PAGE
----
The first of Under the Wall’s Best XI series takes a look at the 2018 FIFA World Cup and asks, “What if the best players from each group could be on the same squad?” How neat would it be if the standouts from less talented countries could join the powerhouses to create a megateam, and those teams had to join forces to compete with other groups in the World Cup?
The answer is pretty freakin’ neat.
We start with Group A, which is admittedly the Group of Meh in this year’s competition. The hosting Russians enter the year with the lowest FIFA ranking (64) of any of the tournament’s 32 teams, but were automatically put in Pot 1. Saudi Arabia ranks just one notch higher (63), qualifying with a second-place finish in their group by winning a goal difference tiebreaker over Australia. Egypt (31) was also drawn to group A after dramatically topping their qualifying group, finishing above both Ghana and Uganda. Uruguay (21) is the clear class of the group, but are the sixth best team from South America according to FIFA’s rankings. FIFA rankings should be taken with a grain of salt, but there’s no denying this is the overall least talented group of the whole tournament. On the bright side, it might also be the most competitive and exciting, and give rise to a potential sleeper.
Without further ado, here’s the Group A Best XI. For clarification, I’ll try to keep a base 4-2-3-1 in all my best XI, but I’m flexible to change if the talent requires it.
GK: Fernando Muslera– Uruguay (Galatasaray)
CB: Diego Godin– Uruguay (Atletico Madrid)
CB: Jose Maria Gimenez– Uruguay (Atletico Madrid)
RWB: Mario Fernandez– Russia (CSKA Moscow)
LB (holding): Miguel Britos– Uruguay (Watford)
CDM: Matias Vecino– Uruguay (Inter Milan)
CM: Alan Dzagoev– Russia (CSKA Moscow)
LW: Oleg Shatov– Russia (Zenit St. Petersburg)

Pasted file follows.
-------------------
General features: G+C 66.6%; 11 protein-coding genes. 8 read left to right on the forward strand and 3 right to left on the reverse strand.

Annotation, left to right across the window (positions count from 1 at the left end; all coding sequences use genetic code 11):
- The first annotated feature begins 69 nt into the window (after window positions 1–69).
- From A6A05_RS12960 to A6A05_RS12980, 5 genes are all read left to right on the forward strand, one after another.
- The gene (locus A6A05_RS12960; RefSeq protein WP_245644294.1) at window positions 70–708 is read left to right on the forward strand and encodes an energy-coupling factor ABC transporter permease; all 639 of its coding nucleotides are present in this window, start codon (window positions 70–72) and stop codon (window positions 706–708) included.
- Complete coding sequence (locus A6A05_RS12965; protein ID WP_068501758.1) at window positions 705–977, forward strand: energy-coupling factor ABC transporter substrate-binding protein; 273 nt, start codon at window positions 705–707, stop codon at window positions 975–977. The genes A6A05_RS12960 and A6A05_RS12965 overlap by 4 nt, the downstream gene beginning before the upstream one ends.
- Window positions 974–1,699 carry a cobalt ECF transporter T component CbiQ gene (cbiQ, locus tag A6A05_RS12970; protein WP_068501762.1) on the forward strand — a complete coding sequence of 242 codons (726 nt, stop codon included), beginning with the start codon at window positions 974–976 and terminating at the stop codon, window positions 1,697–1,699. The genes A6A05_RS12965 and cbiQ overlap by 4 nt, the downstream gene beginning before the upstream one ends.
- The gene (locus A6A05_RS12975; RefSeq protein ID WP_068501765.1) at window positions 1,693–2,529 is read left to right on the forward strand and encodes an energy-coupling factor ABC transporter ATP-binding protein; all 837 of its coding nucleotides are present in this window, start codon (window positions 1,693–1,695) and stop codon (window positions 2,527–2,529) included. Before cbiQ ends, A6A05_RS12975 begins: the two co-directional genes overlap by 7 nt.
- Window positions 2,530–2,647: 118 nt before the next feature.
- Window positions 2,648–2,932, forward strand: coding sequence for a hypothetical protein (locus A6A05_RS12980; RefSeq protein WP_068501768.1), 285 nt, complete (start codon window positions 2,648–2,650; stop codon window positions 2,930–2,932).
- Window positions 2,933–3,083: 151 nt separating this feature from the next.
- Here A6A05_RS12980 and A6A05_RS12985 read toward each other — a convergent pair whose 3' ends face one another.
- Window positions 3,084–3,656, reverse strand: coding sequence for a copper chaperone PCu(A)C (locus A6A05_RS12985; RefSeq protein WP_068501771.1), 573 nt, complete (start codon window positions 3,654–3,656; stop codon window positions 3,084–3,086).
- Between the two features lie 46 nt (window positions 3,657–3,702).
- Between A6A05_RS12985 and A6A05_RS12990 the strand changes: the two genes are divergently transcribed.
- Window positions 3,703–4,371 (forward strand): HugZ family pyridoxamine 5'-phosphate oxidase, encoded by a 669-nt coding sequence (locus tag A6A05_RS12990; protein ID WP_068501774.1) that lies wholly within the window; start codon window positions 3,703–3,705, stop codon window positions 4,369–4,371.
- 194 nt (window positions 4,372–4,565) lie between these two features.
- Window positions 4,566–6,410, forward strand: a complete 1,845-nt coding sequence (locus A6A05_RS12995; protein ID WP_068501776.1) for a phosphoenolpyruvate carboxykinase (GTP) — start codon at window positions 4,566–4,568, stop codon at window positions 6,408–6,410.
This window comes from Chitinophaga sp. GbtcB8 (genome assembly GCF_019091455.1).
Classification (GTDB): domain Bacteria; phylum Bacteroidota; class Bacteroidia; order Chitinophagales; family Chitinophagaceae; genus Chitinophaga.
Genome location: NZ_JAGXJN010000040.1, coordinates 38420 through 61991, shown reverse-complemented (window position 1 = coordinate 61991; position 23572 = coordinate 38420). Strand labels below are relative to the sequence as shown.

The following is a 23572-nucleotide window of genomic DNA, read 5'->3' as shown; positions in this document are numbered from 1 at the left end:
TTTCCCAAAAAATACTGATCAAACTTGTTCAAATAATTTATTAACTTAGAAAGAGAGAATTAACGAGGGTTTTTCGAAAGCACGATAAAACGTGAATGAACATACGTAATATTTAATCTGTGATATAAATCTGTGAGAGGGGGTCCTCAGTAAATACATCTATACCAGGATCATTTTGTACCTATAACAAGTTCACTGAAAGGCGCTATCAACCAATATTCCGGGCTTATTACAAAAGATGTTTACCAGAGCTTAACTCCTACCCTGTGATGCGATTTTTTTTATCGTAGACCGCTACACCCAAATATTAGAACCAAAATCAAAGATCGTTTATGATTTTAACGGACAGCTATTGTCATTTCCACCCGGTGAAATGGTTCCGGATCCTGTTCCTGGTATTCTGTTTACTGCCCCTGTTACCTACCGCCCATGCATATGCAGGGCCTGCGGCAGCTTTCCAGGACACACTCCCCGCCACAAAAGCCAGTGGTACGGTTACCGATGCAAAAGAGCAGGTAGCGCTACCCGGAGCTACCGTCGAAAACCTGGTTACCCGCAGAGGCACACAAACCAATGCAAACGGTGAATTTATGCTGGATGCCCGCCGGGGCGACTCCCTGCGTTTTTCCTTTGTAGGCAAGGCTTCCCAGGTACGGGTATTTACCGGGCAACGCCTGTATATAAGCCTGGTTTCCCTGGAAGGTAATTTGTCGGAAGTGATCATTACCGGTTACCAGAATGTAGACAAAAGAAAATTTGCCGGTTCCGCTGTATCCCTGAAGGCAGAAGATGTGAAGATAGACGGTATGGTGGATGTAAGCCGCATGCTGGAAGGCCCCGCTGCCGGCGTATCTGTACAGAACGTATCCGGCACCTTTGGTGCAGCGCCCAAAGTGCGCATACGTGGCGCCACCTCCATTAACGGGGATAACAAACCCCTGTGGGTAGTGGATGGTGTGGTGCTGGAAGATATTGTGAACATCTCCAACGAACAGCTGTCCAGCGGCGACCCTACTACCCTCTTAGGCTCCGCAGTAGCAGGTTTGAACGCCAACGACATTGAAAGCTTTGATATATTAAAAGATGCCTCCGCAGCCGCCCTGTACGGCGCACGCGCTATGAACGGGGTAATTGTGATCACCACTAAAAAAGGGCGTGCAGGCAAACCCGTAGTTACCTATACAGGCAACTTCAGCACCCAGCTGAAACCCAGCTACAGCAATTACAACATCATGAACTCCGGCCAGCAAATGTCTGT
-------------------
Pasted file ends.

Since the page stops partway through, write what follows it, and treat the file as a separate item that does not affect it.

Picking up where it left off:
RW: Mohammed Salah– Egypt (Liverpool)
CF: Edinson Cavani– Uruguay (PSG)
CF: Luis Suarez– Uruguay (Barcelona)
GK: Stanislav Kritsyuk– Russia (FC Krasnodar)
GK: Igor Akinfeev– Russia (CSKA Moscow)
CB: Sebastian Coates– Uruguay (Sporting CP)
CB: Victor Vasin– Russia (CSKA Moscow)
RB: Igor Smolnikov– Russia (Zenit St. Petersburg)
LB: Federico Ricca– Uruguay (CF Malaga)
CM: Igor Denisov– Russia (Lokomotiv Moscow)
CM: Gaston Ramirez– Uruguay (Sampdoria)
LM: Diego Laxalt– Uruguay (Genoa)
LM: Diego Rolan– Uruguay (Malaga)
RM: Alexandr Kokorin– Russia (Zenit St. Petersburg)
ST: Fedor Smolov– Russia (FC Krasnodar)
The real story here is Suarez, Cavani, and Salah. That’s a front three that can compete with any other group. If the two Uruguayan center backs can hold opponents in front of their veteran GK Muslera, this squad could be pesky underdogs in a cup between groups.
Still the gap between the four superstars of this team and the rest is massive. I don’t expect to have such difficulty filling the starting lineup for other groups.
What this team does have is good depth. There is not as much of a dropoff between the lower-tier starters and throughout the bench, with the exception of one position. There’s not one decent left back in the whole group. I slotted Miguel Britos in the spot because of his veteran presence and past experience at the position, but even that was a stretch. He has been playing primarily center back while at Watford, and would likely fall into a LCB role. I could have just as easily switched to a 3-5-2 and inserted Coates or Vasin into the staring linuep, but decided to keep a 4-man back.
Unfortunately, I was not able to put any Saudi Arabian players into the 23-man roster. The closest was LB/RB Yasser Al Shahrani of Al Hilal, but he would still fall as the 4th or 5th choice left back.
Did I forget anyone? Is anyone out of position? Let me know in the comments!